Broken Promises of Genetically Modified Crops
Karl Russell and Danny Hakim, The New York Times
As CFFP seeks to enable local producers that implement alternative practices for a more sustainable food system, this evidence is important to bear in mind. Biodynamic practices such as crop rotation and organic growing have potential to meet if not exceed conventional yields. Combined with market evidence that demand for organic and non-GMO is ever rising, investing in non-GMO producers becomes an environmental and financial win.
Some of the top rationales for the use of genetically modified crops include the promise of increased crop yields and decreased use of artificial pesticides, herbicides, and fertilizers. The data, however, shows otherwise. We’ve learned that increases in crop yields in Western Europe, where GMOs are not permitted, are on par with – in some cases, better than – US yields over the last 20 years. What’s more, herbicide use in non-GMO countries like France has greatly decreased while use in the US has actually increased by 21 percent, especially use of glyphosate (the main ingredient in Monsanto’s Roundup). A related article dives deeper on these trends.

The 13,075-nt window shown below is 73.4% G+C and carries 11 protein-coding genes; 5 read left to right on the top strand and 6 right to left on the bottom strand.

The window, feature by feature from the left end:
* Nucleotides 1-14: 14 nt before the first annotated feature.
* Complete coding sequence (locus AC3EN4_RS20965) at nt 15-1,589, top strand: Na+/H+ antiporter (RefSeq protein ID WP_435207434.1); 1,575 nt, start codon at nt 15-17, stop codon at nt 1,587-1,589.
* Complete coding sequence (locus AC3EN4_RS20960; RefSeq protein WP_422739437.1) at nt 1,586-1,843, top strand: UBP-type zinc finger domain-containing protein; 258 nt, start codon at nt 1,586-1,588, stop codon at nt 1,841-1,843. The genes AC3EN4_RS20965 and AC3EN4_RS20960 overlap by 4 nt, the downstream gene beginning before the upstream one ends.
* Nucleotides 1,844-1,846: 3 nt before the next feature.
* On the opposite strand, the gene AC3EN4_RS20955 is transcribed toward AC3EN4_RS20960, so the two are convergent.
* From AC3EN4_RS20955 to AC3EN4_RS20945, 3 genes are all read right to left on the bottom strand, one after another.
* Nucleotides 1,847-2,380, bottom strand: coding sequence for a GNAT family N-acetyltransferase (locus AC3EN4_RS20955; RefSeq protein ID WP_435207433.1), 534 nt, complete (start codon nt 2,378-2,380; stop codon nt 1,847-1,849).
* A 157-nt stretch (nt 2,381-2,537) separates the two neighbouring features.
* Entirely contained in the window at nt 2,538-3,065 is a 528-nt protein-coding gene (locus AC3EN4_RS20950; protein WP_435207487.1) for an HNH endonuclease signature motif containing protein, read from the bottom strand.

As part of its own research, CFFP regularly illuminates educative research, media, and resources related to our work. This page contains public versions of our synopses.